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Do It Yourself

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Use vinegar to stop grass on sidewalk

Peter Hotton

Q. Zoysia grass is coming up through my sidewalk along the edges. How can I prevent that?

Because Zoysia grass has underground roots that are likely to go all over the place, dig a V-groove along the edge, making sure to cut any roots between the sidewalk and the lawn. Then sprinkle vinegar in the V-groove. That should keep the V-groove free of any growth for the summer, and maybe into next spring. If you see any of the edging grass dying, then forget the vinegar.

Skip the polish

Q. When I bought some used wood furniture, I painted it flat black. It looked good, but I wanted a slight sheen, so I applied furniture polish, and it came out badly streaked and looks terrible.

OK, don't panic. Clean the polish off with paint thinner; two applications may be needed. Once the black is nice and flat and not streaked, never use the polish again. To get a sheen, apply two thin coats of an oil-based semigloss polyurethane varnish.

Cedar clapboards

Q. We like red cedar clapboards and want to leave them untreated. We were told they will remain OK for years. Another source said they can split and probably will curl in time. What can we do to keep them good looking?

Clapboards can split, treated or not, and curl, but proper nailing will prevent both. Use stainless steel nails, and nail them 1/2 to 5/8 inch from the bottom of the clapboard, every 12 inches. If you don't like the way the red cedar weathers, apply one coat of an oil-base semitransparent stain. A dark color will not show the dreaded cedar bleed.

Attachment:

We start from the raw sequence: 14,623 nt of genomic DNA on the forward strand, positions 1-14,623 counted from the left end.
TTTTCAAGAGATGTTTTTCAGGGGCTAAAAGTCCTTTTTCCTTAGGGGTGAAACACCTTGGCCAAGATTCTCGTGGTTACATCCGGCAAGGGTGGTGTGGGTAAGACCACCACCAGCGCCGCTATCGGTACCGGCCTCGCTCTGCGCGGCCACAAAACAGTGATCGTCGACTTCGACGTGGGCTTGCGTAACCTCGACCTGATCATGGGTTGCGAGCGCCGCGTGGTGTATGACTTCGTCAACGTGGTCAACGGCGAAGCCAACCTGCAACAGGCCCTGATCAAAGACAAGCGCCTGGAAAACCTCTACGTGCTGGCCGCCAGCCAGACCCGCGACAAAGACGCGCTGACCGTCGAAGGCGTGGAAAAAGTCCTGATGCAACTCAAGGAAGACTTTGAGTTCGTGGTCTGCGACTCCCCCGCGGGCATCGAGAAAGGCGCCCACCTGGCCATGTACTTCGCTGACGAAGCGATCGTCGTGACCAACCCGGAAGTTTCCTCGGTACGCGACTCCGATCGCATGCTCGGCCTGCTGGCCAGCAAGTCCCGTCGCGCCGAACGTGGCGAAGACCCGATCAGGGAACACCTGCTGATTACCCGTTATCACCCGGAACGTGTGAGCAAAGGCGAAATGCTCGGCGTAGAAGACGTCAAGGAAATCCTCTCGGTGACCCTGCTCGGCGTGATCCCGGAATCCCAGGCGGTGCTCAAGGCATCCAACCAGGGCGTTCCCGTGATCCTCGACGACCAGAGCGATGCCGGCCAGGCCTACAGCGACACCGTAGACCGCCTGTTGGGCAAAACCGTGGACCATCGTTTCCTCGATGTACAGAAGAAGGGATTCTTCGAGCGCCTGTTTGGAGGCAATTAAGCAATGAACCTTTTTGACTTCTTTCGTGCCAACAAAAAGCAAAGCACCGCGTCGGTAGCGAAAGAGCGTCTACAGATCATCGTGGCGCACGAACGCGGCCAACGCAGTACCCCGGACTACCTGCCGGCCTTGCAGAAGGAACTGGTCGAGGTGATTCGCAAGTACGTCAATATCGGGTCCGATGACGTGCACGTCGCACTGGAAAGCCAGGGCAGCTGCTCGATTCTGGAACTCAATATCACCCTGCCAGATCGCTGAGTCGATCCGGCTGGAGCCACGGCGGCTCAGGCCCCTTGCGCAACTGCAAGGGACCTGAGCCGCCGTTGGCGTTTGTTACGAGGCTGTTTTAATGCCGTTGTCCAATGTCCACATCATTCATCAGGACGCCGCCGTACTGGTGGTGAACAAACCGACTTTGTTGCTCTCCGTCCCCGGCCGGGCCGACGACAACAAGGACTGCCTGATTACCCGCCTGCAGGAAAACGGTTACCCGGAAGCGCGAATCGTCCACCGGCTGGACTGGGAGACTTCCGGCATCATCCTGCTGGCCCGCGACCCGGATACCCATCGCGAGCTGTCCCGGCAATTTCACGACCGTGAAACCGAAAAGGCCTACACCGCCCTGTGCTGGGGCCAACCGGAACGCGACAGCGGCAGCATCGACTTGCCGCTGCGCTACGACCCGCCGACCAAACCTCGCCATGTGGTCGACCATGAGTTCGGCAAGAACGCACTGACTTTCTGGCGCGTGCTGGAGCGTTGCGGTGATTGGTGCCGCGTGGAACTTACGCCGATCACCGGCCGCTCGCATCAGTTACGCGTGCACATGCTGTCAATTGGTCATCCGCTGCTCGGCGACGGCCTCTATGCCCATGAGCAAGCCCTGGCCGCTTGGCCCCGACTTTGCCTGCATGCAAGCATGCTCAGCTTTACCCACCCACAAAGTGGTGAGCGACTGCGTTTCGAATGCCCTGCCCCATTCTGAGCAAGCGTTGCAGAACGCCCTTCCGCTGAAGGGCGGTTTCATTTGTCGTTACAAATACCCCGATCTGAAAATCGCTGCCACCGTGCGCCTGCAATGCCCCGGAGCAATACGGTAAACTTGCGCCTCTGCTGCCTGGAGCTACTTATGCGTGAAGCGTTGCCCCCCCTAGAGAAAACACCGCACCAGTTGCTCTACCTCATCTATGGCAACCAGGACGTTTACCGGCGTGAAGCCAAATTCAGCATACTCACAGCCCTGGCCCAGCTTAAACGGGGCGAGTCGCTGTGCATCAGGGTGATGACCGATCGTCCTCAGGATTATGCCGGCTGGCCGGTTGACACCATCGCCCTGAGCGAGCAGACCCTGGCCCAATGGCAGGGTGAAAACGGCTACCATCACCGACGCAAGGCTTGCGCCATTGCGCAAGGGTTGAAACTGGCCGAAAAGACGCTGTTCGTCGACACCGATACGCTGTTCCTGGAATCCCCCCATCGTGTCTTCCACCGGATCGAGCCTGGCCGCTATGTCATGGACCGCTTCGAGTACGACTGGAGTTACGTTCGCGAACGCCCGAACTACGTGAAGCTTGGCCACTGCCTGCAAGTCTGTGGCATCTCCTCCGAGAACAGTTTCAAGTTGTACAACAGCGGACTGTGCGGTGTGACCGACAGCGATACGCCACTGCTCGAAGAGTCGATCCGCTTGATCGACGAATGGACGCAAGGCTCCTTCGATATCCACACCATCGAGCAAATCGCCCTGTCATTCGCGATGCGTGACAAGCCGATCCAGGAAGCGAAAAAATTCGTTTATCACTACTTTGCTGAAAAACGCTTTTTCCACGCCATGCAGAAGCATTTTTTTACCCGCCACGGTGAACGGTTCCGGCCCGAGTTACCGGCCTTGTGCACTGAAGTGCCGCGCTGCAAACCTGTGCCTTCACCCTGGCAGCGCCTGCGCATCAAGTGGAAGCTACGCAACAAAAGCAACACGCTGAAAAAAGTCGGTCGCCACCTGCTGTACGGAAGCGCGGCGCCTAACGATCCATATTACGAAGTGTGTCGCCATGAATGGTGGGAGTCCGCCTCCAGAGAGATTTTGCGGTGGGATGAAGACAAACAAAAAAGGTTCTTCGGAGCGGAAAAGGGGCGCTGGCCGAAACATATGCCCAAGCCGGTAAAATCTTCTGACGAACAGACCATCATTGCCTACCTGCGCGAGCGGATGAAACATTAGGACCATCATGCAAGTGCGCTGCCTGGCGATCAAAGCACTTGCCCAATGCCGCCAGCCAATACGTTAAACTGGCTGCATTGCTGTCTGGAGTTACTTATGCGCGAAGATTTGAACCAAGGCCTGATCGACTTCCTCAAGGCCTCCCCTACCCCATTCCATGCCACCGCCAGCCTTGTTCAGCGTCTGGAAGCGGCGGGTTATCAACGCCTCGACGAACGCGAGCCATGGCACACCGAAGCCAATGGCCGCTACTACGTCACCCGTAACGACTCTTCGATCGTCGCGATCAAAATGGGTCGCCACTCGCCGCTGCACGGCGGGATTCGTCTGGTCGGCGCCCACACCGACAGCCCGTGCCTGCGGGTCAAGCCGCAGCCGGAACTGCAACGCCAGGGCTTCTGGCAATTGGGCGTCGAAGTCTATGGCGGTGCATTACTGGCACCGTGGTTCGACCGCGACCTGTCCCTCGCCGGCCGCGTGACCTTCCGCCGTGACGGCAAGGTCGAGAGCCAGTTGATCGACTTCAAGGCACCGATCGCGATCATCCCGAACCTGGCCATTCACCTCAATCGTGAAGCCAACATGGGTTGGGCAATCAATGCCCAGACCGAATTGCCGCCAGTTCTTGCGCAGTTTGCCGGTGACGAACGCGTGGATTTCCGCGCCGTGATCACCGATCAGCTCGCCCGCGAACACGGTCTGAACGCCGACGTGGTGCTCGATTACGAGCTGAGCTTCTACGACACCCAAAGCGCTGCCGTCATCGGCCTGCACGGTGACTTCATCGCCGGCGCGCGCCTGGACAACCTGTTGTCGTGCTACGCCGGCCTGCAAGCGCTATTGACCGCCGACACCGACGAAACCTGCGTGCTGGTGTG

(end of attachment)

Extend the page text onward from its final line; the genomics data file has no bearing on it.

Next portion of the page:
The front of my house is red cedar clapboards, stained dark brown, and has stood up quite well. I used small galvanized siding nails, and a few have popped after the wood contracted, but I simply pull them and renail an inch or so away. A few clapboards had to be replaced in the past 30 years, but it still looks pretty good.

Retaining wall

Q. My 50-year-old concrete retaining wall still works well, but we recently had a concrete cap poured. It was supposed to be sealed, but it was not, so we will have to do it ourselves. Someone mentioned Drylock as a sealer. Would that work?

Yes, Drylock is a cement-based paint and is the best thing to use, both on the top and the side. But concrete does not have to be sealed.

Outdoor cushions

Q. The thick seat cushions for my outdoor pipe furniture are giving up the ghost and need replacing. I have been everywhere, but all the stores say they cannot sell the cushions separately. Where can I find such cushions?

Look no more. I found exterior cushions, from slim pillows to ones 4 inches thick – universal seats, chaise longue, firepit bench, deep-seating cushions, chair/rocker, settee/swing and ottoman “box” cushions – on page 69 of the Improvements catalog. Call 800-642-2112.

Insulate ducts

Q. My heating ducts are in the cellar, and the small ones that go to individual rooms are between the joists. How can I insulate them? The trunk lines (big rectangular ones) are under the joists. How can I insulate those?

It is difficult to insulate round ducts in the space between joists. If possible, use 1-inch duct insulation and wrap the round ducts, then buy a stapler that staples on itself so you can seal the wrap with a standing seam. Then fill the space between joists with 6-inch fiberglass insulation. I think you can get away with stapling the paper backing directly to the bottom of the joists.

You can wrap the trunk lines, too, and if it's hard to wrap the tops, just wrap three sides, and seal with Gorilla tape or staple the insulation to a joist. You have to play these things by ear.

Peter Hotton: p_hotton@globe.com

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